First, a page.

A new David Hockney exhibition shows the artist as a young lad blinking in the bright lights of the Big Apple
In 1735, when William Hogarth produced A Rake’s Progress, his epic series of drawings documenting the reckless and corrupt life of rich merchant’s son, Tom Rakewell, he couldn’t have known that some 200 years later they would inspire another artist – and act as the starting point for another, more biographical tale of innocence corrupted. But they did, as a new David Hockney exhibition at the Whitworth reveals.
Hockney to Hogarth: A Rake’s Progress – it’s such an arresting title, one which must have, understandably, proved irresistible to the curators of this exhibition. Not only does it do what it says on the tin, but complicit in the title is the other irresistible factor: the viewer’s need to compare and contrast, not the only the original works by William Hogarth and David Hockney’s response to them, but the social and cultural mores of the two very different eras in which they were produced.
Hogarth’s original series must have been fascinating source material for David Hockney during his first visit to New York in the early 1960s – then a young artist at the start of his career, a provincial lad blinking in the Big Apple’s bright lights. But rather than simply act as a chronological study of two sets of works on the same theme, this exhibition highlights just how different they are. Drawing on themes of American and British cultural exchange, and the slowly shifting attitudes to homosexuality during the 1960s, Hockney was moved to come up with a riposte to Hogarth’s moralistic tale.
Here was Hockney at the start of his career, a provincial lad blinking in the Big Apple’s bright lights
If you’re coming at this exhibition cold or unfamiliar with Hockney’s oeuvre, it’s probably useful to point out that in no way has the Bradfordian artist simply responded by rote to the originals: David Hockney’s take on A Rake’s Progress retains a very definite sense that it is a comment on his particular life and times in that moment as a young, gay artist. Certainly, if the different versions of ‘the Rake’ could convene in the gallery cafeteria, there would be no mistaking them as doppelgangers. Instead, they may argue over just who it is most befits the title, and come to an uneasy compromise, perhaps agreeing to disagree but never mistaking the other for a reflection.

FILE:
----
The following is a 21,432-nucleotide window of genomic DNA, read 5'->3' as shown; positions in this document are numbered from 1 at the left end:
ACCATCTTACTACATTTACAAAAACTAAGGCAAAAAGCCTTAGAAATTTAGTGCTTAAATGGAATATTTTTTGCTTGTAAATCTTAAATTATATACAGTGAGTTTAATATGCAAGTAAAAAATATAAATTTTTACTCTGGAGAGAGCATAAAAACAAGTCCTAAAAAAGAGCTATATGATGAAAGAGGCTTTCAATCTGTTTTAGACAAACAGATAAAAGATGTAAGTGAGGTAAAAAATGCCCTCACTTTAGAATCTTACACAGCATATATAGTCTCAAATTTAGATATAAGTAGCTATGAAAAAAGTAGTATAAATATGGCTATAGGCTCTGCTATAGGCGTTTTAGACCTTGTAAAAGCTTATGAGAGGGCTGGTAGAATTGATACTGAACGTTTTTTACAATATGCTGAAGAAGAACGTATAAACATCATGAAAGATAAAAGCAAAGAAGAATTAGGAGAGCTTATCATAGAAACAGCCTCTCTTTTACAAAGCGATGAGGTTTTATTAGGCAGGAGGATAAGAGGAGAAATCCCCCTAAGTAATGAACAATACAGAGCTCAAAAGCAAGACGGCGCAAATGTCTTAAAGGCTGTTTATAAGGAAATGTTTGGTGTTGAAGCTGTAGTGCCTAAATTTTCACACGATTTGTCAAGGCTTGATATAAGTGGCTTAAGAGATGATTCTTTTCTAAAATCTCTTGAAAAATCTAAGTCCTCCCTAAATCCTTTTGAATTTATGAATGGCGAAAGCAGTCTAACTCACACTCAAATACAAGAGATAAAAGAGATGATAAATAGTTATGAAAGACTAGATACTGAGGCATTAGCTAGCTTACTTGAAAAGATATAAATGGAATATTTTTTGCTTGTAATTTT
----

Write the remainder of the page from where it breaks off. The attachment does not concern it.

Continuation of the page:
Augmenting A Rake’s Progress, the exhibition includes a number of works produced during the same period, when Hockney had become besotted with a design student named Peter Crutch. Unable to express his feelings, Hockney took to making his desires manifest in the only way he knew how, producing a series of paintings, two of which – Portrait of Peter C and We Two Boys Together Clinging – are included here.
Hockney has since acknowledged the aims of some of his earlier work: “What one must remember about some of these pictures is that they were partly propaganda of something that hadn’t been propagandised, especially among students, as a subject: homosexuality … Nobody else would use it as a subject because it was a part of me. It was a subject I could treat humorously. I loved the line, ‘we two boys together clinging’; it’s a marvellous, beautiful, poetic line.” The juxtaposition of Hockney and Hogarth’s complete A Rake’s Progress series of engravings (which Hogarth classified as a ‘Moral Modern Subject’) is a fascinating one that, much like Hockney’s urge to respond to his forebear’s righteous indignation, could well prove irresistible.